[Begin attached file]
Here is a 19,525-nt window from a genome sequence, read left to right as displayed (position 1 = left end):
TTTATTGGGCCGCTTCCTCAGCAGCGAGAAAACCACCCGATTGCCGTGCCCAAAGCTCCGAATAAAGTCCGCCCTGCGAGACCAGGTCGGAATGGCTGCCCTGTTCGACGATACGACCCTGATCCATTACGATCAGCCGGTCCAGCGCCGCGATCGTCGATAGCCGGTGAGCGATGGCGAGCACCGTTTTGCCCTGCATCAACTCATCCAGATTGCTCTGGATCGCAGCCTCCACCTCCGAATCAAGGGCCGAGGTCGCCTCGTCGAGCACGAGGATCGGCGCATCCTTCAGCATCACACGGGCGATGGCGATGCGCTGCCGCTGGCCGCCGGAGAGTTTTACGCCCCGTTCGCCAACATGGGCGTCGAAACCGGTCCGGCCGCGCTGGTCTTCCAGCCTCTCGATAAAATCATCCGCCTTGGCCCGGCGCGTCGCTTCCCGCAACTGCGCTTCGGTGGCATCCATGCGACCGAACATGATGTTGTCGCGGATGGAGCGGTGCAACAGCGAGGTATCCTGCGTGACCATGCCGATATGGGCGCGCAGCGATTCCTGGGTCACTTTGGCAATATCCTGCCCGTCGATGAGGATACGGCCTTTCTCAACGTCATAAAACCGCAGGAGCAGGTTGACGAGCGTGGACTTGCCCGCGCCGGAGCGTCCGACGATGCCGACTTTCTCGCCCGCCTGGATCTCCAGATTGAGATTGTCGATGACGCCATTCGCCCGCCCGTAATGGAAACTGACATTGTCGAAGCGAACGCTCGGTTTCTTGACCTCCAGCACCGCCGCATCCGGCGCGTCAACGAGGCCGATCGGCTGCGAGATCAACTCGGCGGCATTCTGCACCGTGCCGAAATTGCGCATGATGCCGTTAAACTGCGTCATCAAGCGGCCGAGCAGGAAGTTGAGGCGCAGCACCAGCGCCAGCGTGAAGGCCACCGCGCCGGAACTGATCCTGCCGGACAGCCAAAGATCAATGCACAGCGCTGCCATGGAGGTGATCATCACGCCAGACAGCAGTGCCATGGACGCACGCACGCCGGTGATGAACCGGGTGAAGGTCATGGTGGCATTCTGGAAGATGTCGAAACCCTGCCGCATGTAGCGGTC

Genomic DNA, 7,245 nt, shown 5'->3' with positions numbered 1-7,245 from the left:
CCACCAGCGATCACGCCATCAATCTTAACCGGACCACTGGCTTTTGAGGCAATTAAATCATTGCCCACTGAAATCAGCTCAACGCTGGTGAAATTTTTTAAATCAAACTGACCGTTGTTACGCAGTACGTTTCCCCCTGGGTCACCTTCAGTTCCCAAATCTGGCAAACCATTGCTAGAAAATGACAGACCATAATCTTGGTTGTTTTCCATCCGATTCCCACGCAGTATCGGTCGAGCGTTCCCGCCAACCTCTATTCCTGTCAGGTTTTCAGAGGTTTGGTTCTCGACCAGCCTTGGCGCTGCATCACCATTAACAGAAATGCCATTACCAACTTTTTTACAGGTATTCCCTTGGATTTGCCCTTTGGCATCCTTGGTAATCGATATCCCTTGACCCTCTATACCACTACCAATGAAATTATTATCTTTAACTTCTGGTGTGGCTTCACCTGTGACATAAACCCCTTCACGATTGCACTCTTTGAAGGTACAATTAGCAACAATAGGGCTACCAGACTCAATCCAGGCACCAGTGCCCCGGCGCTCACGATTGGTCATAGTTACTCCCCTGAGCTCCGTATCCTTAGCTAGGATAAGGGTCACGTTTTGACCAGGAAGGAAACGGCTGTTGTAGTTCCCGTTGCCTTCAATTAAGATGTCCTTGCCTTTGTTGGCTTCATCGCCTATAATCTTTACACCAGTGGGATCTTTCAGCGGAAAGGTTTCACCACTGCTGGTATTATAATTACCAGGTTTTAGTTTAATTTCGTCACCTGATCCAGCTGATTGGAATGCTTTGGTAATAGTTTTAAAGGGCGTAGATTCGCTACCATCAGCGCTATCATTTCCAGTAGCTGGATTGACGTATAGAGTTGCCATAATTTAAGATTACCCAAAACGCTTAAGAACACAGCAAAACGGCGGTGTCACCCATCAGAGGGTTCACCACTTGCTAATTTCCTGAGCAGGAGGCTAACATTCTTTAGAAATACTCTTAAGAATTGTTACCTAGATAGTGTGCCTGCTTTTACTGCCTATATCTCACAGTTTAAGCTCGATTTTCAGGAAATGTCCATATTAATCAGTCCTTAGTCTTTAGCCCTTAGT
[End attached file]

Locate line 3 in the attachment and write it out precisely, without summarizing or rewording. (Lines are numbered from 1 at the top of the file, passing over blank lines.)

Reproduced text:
Genomic DNA, 7,245 nt, shown 5'->3' with positions numbered 1-7,245 from the left: